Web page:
02 February-Groundhog Day

Groundhog Day is a cultural tradition celebrated annually in the United States and Canada. The largest celebration of the day is held in Punxsutawney, Pennsylvania. Having been first celebrated there in 1887, it gradually spread throughout the United States and Canada. It is related to Candlemas, one of the oldest Christian feasts.

On Groundhog Day, the emergence of the groundhog from his den supposedly predicts the arrival of spring. If the groundhog emerges and sees his shadow he will return to his den and winter will last for six more weeks. However if the day is cloudy he will remain above ground and spring will soon arrive.

Groundhog Day was first observed in Punxsutawney, Pennsylvania in the year 1887 On This Day.

Groundhog Day, Gobblers Knob – Punxsutawney, Pennsylvania



21 November-Joseph Plunkett

Joseph Plunkett, who was a native of Dublin, was a signatory of the 1916 Proclamation. He was a poet and journalist who was one of the leaders of the Easter Rising 1916. During the Rising he was stationed in the General Post Office where his aide de camp was Michael Collins.

Joseph Mary Plunkett was born to wealthy parents at Upper Fitzwilliam Street, Dublin in 1887. His father was a Papal Count. He was educated in Ireland and at Stonyhurst College, Lancashire, England. Having contracted tuberculosis at an early age, Plunkett lived for a time in Mediterranean countries.

In 1913 Plunkett joined the Irish Volunteers and later the Irish Republican Brotherhood. He travelled to Germany to meet with Roger Casement and to seek weapons. He fought in the Easter Rising despite having surgery a few days before Easter. After the Rising, Plunkett was court-martialled, found guilty and sentenced to death. Prior to his execution he married his fiancée Grace Gifford.

Joseph Plunkett, one of the leaders of the Easter Rising 1916, was born in Dublin in the year 1887 On This Day.

Joseph Plunkett – Easter Rising 1916





19 August-Francis Ledwidge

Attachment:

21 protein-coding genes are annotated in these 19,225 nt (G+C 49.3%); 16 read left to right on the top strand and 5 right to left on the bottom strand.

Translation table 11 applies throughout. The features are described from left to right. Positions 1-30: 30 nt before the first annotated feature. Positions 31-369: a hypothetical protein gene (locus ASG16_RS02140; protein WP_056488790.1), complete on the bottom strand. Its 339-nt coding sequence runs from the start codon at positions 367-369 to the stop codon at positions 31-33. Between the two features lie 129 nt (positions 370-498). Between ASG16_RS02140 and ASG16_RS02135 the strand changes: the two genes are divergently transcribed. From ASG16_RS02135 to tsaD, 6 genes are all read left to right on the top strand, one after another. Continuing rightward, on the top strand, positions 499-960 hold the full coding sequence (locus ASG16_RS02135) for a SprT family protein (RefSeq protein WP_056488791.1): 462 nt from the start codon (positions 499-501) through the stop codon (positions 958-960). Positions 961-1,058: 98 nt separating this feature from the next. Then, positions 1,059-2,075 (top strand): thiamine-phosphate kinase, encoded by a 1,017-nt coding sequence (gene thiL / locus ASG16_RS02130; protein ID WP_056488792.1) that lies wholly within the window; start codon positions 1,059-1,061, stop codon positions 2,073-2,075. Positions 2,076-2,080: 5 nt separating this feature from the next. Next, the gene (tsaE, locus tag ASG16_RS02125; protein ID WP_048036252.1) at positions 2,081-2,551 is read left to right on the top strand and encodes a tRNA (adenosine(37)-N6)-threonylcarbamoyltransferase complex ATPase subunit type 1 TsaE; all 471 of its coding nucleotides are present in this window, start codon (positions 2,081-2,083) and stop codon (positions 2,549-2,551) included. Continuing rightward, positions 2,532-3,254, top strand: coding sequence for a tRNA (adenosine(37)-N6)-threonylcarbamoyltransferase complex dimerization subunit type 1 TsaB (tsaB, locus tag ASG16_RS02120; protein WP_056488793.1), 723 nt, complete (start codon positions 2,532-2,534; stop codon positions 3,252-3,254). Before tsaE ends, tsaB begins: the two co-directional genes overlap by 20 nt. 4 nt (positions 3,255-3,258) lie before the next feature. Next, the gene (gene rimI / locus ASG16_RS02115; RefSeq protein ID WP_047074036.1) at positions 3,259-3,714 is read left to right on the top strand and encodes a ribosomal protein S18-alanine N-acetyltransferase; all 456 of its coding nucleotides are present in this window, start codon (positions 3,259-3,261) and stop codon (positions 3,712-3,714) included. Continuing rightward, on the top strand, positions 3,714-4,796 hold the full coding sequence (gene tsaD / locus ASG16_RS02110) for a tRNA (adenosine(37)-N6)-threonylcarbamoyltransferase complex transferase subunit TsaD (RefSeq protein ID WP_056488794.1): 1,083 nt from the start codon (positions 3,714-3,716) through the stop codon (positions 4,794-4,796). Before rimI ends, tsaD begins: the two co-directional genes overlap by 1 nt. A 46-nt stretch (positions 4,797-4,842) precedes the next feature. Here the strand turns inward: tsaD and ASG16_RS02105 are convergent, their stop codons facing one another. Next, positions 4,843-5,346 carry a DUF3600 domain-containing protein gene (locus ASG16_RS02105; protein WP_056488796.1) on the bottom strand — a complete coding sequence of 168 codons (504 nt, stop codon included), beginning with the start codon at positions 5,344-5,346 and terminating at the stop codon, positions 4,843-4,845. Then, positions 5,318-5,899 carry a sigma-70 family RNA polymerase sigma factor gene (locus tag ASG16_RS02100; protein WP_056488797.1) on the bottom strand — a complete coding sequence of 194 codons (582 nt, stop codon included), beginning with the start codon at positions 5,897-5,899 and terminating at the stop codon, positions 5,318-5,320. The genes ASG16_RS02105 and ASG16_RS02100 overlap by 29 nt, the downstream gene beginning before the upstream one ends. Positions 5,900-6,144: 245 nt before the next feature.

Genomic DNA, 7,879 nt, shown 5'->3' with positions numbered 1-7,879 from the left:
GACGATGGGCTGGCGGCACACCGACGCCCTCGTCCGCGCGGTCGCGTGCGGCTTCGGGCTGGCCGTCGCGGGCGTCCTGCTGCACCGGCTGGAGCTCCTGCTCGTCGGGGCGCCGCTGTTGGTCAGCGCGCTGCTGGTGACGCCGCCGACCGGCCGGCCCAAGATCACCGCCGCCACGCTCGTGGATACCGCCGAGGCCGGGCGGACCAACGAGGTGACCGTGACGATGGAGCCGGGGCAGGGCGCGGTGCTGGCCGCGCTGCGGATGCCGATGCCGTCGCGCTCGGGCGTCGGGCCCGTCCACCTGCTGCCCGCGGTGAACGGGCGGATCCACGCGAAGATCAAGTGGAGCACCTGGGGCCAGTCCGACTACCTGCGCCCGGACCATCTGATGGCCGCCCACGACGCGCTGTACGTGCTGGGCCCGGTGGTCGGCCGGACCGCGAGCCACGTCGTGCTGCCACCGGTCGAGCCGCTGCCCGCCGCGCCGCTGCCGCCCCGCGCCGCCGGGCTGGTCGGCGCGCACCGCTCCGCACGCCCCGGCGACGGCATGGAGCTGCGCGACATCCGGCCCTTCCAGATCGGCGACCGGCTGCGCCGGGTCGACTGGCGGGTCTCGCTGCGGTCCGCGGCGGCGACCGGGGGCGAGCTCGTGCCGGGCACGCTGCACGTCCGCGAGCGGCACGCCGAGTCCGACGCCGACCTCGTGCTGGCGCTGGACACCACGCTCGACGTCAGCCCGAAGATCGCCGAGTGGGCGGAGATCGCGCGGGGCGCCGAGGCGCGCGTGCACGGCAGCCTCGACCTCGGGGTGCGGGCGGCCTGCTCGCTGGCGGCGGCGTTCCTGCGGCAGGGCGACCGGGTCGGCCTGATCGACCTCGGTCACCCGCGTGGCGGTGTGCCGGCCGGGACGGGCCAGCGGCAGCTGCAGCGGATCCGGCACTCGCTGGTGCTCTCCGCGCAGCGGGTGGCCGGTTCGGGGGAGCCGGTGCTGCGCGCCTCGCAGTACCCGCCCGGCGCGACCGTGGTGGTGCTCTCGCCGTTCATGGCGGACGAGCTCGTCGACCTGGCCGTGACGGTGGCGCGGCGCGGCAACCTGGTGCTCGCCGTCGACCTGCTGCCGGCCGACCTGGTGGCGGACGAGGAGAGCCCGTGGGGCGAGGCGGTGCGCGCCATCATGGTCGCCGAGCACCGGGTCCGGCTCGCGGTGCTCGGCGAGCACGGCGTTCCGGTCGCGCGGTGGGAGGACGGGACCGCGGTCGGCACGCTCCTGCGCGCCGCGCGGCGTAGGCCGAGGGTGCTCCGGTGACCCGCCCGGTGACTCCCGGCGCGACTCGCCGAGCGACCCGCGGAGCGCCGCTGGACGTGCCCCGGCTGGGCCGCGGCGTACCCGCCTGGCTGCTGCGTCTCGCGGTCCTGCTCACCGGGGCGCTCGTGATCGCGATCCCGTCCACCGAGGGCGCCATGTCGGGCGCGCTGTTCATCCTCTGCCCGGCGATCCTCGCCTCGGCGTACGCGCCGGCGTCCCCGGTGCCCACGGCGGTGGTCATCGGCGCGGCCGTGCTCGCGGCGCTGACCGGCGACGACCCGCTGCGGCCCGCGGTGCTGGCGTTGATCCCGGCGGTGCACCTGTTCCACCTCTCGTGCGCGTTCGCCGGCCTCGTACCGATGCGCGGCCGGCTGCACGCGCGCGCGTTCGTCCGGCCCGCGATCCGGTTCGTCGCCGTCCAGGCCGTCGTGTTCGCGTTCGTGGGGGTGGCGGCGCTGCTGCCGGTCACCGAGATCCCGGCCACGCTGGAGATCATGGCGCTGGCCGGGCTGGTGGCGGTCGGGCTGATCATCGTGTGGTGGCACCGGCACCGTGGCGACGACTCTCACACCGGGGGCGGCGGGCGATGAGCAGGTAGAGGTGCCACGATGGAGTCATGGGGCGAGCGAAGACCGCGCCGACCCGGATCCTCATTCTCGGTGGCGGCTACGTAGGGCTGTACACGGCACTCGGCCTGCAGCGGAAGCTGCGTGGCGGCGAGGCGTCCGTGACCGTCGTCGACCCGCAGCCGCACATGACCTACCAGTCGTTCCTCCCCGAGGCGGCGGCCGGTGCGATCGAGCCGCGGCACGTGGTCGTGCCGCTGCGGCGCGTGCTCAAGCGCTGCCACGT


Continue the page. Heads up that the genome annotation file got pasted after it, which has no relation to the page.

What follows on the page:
Francis Ledwidge was a poet and soldier who was a native of Co Meath, Ireland. He is often referred to as the ‘Poet of the Blackbirds’. During World War I Ledwidge served in both the Balkans and Western Europe. He was killed by a German shell at the Battle of Passchendaele on July 31st 1917.

Francis Edward Ledwidge was born at Janeville near Slane Co Meath in 1887. When he was five years old his father died. At the age of 13 Francis left school to work in support of his family. He worked at various jobs including farm labourer, road worker, miner and shop assistant. During this time he was writing poetry and his first poems were published in the Drogheda Independent when he was fourteen years old.

Lord Dunsany became his patron and helped Ledwidge publish his first poetry collection, ‘Songs of the Fields’. He also introduced him to poets of the day including Katharine Tynan and W B Yeats. Following the outbreak of World War I, Ledwidge enlisted in the 5th battalion Royal Inniskilling Fusiliers. He was at the time a supporter of the Gaelic League, a nationalist and founder of the local branch of the Irish Volunteers. Despite this and against the advice of Lord Dunsany he decided to enlist. He later said: ‘I joined the British army because England stood between Ireland and an enemy common to our civilisation, and I would not have had it said that she defended us while we did nothing at home but pass resolutions.’

Ledwidge first served in The Balkans. He landed at Gallipoli in July 1915 and in August took part in the joint allied attack on Suvla Bay. Following the failure of the attack his regiment was transferred to Serbia where Ledwidge damaged his back and was transferred to Hospital in Manchester, England. Whilst in hospital Ledwidge heard about the 1916 Easter Rising. He was dismayed to learn about the execution of Thomas MacDonagh whom he had known before the war. His poem, ‘Lament for Thomas MacDonagh’ is one his best known compositions.